Because of the importance of Christmas, how we understand the stories of Jesus’s birth matters. What we think they’re about – how we hear them, read them, interpret them – matters. They are often sentimentalised. And, of course, there is emotional power in them. But the stories of Jesus’s birth are more than sentimental. The stories of the first Christmas are both personal and political. They speak of personal and political transformation. Set in the first-century context, they are comprehensive and passionate visions of another way of seeing life and of living our lives.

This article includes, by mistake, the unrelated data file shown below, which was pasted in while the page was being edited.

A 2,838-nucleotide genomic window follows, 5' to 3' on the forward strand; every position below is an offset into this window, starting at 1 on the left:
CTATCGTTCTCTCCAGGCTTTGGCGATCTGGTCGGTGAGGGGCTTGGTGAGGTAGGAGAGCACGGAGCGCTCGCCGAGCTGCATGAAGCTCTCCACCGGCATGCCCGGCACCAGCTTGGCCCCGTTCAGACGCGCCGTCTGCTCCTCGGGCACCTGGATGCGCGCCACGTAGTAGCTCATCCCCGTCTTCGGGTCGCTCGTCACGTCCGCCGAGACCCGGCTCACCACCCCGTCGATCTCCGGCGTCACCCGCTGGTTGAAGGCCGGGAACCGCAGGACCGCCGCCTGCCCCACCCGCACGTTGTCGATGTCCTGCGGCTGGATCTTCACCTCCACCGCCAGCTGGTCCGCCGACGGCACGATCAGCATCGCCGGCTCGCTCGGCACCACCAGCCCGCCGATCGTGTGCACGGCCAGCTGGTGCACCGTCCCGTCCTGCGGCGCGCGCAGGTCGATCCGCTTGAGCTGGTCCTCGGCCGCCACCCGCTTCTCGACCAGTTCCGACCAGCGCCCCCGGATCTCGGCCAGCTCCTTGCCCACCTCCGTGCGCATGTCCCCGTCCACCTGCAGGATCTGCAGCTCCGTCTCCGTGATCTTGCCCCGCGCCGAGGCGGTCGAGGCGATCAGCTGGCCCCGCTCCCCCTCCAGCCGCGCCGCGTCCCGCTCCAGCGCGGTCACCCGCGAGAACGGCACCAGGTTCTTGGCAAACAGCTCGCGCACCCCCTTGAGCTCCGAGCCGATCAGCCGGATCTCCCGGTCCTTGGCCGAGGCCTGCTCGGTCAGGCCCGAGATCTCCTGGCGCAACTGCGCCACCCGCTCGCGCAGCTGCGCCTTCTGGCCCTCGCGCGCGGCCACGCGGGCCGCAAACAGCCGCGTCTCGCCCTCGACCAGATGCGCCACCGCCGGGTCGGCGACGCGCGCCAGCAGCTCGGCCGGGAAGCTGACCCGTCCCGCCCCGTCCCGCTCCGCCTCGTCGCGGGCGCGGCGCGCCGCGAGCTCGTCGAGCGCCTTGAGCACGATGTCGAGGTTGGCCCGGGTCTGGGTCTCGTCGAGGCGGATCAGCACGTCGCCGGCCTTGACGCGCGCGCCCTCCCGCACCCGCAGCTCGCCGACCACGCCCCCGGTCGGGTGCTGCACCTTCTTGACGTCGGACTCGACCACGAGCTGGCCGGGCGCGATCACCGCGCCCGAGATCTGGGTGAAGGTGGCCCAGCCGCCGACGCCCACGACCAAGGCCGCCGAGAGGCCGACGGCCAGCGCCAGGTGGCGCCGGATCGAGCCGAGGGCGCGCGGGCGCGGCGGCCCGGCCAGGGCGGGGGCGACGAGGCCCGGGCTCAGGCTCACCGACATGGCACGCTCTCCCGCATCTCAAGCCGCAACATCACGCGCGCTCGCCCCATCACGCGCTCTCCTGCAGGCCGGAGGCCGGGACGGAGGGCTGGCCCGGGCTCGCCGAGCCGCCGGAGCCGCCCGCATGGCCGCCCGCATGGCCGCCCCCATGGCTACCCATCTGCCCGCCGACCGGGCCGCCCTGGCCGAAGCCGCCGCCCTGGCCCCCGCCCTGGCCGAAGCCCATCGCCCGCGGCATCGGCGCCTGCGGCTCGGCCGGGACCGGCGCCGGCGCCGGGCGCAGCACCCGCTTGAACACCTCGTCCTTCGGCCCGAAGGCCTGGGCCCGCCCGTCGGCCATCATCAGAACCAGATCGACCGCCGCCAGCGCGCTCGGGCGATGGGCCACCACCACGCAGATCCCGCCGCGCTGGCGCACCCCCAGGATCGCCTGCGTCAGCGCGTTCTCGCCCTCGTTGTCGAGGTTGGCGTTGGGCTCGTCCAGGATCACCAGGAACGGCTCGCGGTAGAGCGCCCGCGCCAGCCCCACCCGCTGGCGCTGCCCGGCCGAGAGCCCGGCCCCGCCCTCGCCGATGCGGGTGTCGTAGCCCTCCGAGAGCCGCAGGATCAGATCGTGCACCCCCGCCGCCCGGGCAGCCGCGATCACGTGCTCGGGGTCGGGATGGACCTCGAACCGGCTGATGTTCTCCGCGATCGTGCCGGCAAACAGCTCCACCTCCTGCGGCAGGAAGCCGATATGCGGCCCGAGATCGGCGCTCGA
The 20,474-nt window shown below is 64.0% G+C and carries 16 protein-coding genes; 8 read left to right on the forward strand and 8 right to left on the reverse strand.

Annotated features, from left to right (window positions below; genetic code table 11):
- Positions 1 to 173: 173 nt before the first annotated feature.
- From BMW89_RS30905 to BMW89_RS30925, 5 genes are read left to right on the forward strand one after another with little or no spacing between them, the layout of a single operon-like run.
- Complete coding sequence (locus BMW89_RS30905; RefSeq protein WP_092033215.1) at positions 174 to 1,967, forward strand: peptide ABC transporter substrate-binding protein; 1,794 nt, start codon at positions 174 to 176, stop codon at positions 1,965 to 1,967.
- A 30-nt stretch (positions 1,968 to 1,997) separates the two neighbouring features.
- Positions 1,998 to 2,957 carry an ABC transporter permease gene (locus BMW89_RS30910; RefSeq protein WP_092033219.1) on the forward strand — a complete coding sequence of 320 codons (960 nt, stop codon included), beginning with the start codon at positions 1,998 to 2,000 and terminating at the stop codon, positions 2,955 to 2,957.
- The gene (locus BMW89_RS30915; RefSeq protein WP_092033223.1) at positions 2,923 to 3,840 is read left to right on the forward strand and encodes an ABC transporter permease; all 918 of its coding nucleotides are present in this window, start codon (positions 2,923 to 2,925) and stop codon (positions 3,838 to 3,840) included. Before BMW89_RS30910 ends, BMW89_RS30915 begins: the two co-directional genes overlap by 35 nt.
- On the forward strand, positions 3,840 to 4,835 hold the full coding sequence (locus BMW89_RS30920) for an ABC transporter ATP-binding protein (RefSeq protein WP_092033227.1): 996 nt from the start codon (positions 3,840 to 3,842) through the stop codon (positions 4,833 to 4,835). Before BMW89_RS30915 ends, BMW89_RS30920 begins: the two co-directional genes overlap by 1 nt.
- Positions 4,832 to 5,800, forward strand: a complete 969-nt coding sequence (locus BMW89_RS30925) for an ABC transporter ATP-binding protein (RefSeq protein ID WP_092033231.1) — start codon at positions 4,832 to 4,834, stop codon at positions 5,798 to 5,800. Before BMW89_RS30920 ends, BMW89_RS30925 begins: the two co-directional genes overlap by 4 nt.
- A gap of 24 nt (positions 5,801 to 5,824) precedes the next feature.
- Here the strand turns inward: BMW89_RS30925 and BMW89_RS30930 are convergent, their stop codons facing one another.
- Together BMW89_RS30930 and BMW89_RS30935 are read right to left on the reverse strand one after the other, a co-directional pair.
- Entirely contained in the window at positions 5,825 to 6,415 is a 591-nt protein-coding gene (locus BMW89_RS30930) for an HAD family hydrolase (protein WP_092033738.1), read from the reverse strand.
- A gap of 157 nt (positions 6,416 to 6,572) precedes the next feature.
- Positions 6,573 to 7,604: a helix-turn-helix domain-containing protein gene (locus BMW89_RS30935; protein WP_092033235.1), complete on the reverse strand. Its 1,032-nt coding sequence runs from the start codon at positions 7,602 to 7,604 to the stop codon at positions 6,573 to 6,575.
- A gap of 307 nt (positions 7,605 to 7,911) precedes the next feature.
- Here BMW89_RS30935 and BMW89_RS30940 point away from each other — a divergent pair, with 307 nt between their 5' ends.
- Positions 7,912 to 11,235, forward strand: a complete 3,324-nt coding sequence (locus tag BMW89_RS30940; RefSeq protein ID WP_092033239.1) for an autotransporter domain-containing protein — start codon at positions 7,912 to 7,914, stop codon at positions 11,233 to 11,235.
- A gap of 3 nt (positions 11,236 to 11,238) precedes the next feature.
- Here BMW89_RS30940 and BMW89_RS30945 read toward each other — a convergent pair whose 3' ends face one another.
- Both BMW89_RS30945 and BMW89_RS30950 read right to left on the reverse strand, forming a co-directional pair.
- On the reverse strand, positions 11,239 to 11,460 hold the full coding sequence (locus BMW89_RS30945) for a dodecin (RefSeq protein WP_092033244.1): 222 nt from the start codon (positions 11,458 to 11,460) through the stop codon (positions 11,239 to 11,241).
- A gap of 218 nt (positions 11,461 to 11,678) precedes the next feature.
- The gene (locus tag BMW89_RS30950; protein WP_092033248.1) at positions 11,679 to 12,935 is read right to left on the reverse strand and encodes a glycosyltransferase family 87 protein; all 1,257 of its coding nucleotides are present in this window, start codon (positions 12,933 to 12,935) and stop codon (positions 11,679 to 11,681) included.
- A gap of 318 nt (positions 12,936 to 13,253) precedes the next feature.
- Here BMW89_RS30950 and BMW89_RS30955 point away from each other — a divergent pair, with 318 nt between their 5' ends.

They challenge the common life, the status quo, of most times and places. Even as they are tidings of comfort and joy, they are edgy and challenging. They confront “normalcy”, what we call “the normalcy of civilisation” – the way most societies, most human cultures, have been and are organised. The personal and political meanings can be distinguished but not separated without betraying one or the other. They are about us – our hopes and fears. And they are about a different kind of world. God’s dream for us is not simply peace of mind, but peace on earth.